Arms embargo restricting Somalia’s security
An arms embargo on Somalia is preventing the government from establishing security in the face of al-Shabaab’s ongoing war, the country’s president said Tuesday.
President Hassan Sheikh Mohamud told a forum in Istanbul that the restrictions first imposed in 1992 and later relaxed were still handicapping Somalia’s armed forces.
“Due to the current arms embargo our soldiers cannot have access to the necessary tools to ensure security,” he said.
The UN Security Council imposed the embargo on Somalia to cut the flow of weapons to feuding warlords who ousted dictator Mohamed Siad Barre a year earlier and plunged the country into civil war.
In 2013, the council agreed to partially lift the embargo to allow the government to buy light weapons to combat al-Shabaab, which has emerged as a major security threat in the region.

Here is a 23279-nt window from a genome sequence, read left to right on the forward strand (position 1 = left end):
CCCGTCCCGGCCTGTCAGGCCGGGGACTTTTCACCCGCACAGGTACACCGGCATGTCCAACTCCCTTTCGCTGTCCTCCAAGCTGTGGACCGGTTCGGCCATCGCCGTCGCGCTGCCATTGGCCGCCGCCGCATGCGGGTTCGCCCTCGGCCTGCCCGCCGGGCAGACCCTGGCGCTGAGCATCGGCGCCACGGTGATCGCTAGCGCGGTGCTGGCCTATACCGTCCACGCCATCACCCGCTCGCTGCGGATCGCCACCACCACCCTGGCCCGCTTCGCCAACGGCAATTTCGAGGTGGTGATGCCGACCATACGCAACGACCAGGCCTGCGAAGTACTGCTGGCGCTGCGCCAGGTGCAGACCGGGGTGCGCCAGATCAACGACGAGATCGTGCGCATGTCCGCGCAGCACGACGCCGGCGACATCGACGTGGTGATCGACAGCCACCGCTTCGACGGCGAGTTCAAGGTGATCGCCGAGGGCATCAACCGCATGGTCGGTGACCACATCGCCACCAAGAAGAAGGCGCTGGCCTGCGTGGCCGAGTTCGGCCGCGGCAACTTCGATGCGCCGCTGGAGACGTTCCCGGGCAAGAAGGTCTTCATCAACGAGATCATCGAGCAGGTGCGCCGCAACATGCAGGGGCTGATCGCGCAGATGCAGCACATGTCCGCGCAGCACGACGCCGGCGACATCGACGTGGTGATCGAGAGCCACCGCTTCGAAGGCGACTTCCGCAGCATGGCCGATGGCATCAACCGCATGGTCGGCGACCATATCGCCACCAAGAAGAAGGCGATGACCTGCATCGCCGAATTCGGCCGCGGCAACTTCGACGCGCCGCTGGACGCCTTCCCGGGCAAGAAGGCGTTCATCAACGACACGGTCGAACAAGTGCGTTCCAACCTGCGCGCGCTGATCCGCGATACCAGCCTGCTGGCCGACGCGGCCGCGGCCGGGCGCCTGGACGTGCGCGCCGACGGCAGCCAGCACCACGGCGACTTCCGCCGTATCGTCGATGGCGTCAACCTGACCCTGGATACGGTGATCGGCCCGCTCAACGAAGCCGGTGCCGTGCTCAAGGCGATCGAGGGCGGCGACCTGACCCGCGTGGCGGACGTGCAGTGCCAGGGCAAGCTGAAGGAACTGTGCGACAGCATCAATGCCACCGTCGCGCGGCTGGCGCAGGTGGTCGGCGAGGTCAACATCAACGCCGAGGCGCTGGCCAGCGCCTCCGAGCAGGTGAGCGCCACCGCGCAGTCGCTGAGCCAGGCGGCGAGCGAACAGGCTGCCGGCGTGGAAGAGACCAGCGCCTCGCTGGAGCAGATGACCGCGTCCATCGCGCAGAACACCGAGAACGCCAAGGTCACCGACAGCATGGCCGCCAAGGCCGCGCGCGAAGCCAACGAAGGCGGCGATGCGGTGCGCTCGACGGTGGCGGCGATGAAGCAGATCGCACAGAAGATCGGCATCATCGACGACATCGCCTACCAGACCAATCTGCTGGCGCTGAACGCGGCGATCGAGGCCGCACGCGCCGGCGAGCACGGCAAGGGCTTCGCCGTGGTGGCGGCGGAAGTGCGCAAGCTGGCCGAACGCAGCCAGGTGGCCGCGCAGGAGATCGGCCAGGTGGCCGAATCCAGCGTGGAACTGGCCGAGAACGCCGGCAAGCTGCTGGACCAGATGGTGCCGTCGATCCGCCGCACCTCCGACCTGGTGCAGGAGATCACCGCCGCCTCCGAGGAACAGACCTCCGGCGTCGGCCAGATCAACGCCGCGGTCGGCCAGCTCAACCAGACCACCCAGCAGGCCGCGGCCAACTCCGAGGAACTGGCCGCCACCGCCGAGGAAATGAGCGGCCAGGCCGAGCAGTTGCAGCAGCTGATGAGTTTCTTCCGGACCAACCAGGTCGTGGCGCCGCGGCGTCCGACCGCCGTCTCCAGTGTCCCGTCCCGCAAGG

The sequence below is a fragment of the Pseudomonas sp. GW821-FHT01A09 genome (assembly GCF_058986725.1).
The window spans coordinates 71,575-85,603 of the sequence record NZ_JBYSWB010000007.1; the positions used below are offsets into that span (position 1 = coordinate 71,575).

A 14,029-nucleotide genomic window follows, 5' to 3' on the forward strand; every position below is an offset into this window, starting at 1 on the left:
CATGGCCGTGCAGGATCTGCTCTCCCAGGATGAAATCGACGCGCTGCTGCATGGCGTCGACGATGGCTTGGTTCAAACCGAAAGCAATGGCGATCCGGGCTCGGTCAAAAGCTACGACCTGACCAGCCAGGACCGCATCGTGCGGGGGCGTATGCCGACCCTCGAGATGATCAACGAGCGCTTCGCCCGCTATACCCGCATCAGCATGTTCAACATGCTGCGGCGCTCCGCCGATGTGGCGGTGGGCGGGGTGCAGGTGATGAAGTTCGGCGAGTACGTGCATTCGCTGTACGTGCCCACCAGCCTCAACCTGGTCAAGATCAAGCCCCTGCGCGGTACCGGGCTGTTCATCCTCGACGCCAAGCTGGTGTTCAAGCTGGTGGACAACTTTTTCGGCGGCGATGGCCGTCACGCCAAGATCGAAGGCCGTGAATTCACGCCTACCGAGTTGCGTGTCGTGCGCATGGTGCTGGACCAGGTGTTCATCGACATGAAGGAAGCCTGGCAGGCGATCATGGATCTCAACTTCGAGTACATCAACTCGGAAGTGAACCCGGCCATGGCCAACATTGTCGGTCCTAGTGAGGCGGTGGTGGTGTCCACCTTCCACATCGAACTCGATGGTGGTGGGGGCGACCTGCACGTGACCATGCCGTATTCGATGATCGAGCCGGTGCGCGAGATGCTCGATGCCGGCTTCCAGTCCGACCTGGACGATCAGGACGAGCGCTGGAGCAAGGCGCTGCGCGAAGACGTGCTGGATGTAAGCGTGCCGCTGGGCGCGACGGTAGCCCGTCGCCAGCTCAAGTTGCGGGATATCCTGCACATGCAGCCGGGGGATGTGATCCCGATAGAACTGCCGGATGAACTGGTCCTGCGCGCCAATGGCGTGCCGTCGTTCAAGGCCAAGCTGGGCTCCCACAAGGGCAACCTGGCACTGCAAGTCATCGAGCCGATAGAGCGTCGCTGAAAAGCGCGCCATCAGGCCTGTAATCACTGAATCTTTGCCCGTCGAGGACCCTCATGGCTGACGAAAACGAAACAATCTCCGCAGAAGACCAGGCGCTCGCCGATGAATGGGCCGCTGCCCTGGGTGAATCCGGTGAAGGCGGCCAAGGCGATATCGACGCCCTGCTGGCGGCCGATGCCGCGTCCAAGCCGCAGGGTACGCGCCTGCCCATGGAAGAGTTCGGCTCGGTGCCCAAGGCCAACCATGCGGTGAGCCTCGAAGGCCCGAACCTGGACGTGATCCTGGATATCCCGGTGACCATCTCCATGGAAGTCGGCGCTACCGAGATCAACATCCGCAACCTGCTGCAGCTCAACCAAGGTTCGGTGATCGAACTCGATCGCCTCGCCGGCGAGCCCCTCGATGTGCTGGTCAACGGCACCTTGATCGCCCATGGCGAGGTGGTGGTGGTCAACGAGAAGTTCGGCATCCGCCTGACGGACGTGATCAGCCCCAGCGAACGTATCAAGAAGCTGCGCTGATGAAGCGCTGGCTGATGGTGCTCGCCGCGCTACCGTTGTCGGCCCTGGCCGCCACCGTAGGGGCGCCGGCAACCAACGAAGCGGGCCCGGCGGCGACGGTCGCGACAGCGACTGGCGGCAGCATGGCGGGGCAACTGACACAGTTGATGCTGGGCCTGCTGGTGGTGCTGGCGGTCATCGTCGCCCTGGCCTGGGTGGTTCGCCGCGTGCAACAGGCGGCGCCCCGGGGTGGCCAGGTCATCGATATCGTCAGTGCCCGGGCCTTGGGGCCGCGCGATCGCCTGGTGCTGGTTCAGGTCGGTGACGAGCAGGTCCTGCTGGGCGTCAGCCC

Mohamud said the government would continue to protect the best interests of a “united Somalia”.
Speaking at the Turkey-Somalia Business Forum, he added: “I would like to extend my people’s message to our international partners – sovereign Somalia and secure Somalia committed to achieve peace both in itself and the world.”
The president, a former peace activist and educational campaigner who was elected in 2012, said his country was closed to finalizing a federal constitution to bring the splintered nation together.
Somalian Prime Minister Omar Abdirashid Ali Sharmarke thanked Turkey for supporting his country, which is to hold a general election this year.